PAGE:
Prevention of the use of the financial system for the purposes of money laundering or terrorist financing  
2021/0239(COD) - 20/07/2021  

PURPOSE: to lay down rules on the prevention of the use of the financial system for the purposes of money laundering or terrorist financing (Single EU Rulebook).

PROPOSED ACT: Regulation of the European Parliament and of the Council.

ROLE OF THE EUROPEAN PARLIAMENT: the European Parliament decides in accordance with the ordinary legislative procedure and on an equal footing with the Council.

BACKGROUND: money laundering and terrorist financing pose a serious threat to the integrity of the EU economy and financial system and the security of its citizens. Europol estimated that around 1% of the EU’s annual Gross Domestic Product is ‘detected as being involved in suspect financial activity’. The fight against money laundering and terrorist financing is vital for financial stability and security in Europe.

Legislative gaps in one Member State have an impact on the EU as a whole.

It is therefore necessary that rules on matters currently covered in Directive (EU) 2015/849 on the prevention of the use of the financial system for the purposes of money laundering or terrorist financing which may be directly applicable by the obliged entities concerned are addressed in a new Regulation in order to achieve the desired uniformity of application.

The EU’s Security Union Strategy for 2020-2025 highlighted the importance of enhancing the EU’s framework for anti-money laundering and countering terrorist financing in order to protect Europeans from terrorism and organised crime.

Furthermore, on 20 July 2021, the European Commission presented an ambitious package of legislative proposals to strengthen the EU’s anti-money laundering and countering the financing of terrorism (AML/CFT) rules. It is part of the Commission’s commitment to protect EU citizens and the EU's financial system from money laundering and terrorist financing. The aim is to improve the detection of suspicious transactions and activities, and close loopholes used by criminals to launder illicit proceeds or finance terrorist activities through the financial system.

CONTENT: the Commission proposal aims to lay down rules on the prevention of the use of the financial system for the purposes of money laundering or terrorist financing with the objective of setting up a single EU rulebook for AML/CFT which will harmonise AML/CFT rules across the EU, including, for example, more detailed rules on customer due diligence, beneficial ownership and the powers and task of supervisors and Financial Intelligence Units (FIUs). Existing national registers of bank accounts will be connected, providing faster access for FIUs to information on bank accounts and safe deposit boxes.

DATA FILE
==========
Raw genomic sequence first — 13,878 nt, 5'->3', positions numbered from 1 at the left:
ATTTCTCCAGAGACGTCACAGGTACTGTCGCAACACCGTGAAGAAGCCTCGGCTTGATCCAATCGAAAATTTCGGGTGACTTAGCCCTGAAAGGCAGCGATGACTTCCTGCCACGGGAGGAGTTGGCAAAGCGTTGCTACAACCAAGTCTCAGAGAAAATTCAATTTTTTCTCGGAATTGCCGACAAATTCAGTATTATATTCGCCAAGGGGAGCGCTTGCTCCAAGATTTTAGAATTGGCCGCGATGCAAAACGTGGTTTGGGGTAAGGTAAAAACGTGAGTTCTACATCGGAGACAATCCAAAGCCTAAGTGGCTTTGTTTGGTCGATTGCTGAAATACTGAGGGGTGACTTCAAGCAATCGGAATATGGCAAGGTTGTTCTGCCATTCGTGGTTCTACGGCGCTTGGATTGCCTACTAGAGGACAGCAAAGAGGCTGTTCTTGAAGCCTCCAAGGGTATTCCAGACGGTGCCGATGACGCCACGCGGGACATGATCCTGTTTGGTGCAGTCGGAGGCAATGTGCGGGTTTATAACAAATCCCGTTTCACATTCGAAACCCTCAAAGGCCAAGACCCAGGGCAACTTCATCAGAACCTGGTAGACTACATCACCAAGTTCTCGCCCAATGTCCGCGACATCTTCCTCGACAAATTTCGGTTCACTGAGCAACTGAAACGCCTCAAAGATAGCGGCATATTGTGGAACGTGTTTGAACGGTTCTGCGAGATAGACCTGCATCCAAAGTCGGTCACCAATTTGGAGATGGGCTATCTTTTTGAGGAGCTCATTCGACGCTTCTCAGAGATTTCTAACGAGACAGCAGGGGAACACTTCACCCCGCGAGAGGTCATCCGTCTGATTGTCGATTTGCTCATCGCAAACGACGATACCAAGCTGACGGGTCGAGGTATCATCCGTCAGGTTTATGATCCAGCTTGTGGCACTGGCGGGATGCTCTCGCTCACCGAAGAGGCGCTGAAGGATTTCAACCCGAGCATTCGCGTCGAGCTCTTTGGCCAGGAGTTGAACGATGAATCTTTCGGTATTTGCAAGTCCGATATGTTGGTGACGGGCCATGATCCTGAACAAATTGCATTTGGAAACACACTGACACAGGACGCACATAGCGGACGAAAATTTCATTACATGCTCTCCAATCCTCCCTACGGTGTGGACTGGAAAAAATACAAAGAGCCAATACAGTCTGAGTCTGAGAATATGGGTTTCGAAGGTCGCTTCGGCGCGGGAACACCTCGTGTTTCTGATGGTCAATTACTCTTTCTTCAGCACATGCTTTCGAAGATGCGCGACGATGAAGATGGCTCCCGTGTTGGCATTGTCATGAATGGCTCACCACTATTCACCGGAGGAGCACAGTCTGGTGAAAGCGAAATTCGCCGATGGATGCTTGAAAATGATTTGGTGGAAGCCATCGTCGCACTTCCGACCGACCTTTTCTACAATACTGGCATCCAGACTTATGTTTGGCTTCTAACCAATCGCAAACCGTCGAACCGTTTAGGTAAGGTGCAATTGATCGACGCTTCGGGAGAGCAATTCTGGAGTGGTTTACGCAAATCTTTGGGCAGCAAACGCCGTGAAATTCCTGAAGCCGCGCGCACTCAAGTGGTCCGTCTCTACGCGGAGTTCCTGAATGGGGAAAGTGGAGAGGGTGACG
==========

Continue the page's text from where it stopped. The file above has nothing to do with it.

The Commission will also provide law enforcement authorities with access to this system, speeding up financial investigations and the recovery of criminal assets in cross-border cases.

The proposed regulation makes a number of changes to the existing AML/CFT Directive in order to bring about a greater level of harmonisation and convergence in the application of AML/CFT rules across the EU:

- in order to mitigate new and emerging risks, the list of obliged entities is expanded to include crypto-asset service providers but also other sectors such as crowdfunding platforms and migration operators;

- to ensure consistent application of rules across the internal market, requirements in relation to internal policies, controls and procedures are clarified, including in the case of groups, and customer due diligence measures are made more granular, with clearer requirements according to the risk level of the customer;

- the requirements in relation to third countries are reviewed to ensure that enhanced due diligence measures are applied to those countries that pose a threat to the Union’s financial system;

- requirements in relation to politically exposed persons are subject to minor clarifications, particularly as regards the definition of a politically exposed person;

- beneficial ownership requirements are streamlined to ensure an adequate level of transparency across the Union, and new requirements are introduced in relation to nominees and foreign entities to mitigate risks that criminals hide behind intermediate levels;

- to guide more clearly reporting of suspicious transactions, red flags raising suspicion are clarified, whereas disclosure requirements and private-to-private sharing of information remain unaltered;

- in order to ensure full consistency with EU data protection rules, requirements for the processing of certain categories of personal data are introduced and a shorter time-limit is provided for retention of personal data;

- provisions preventing traders in goods or services from accepting cash payments of over EUR 10 000 for a single purchase, while allowing Member States to maintain in force lower ceilings for large cash transactions.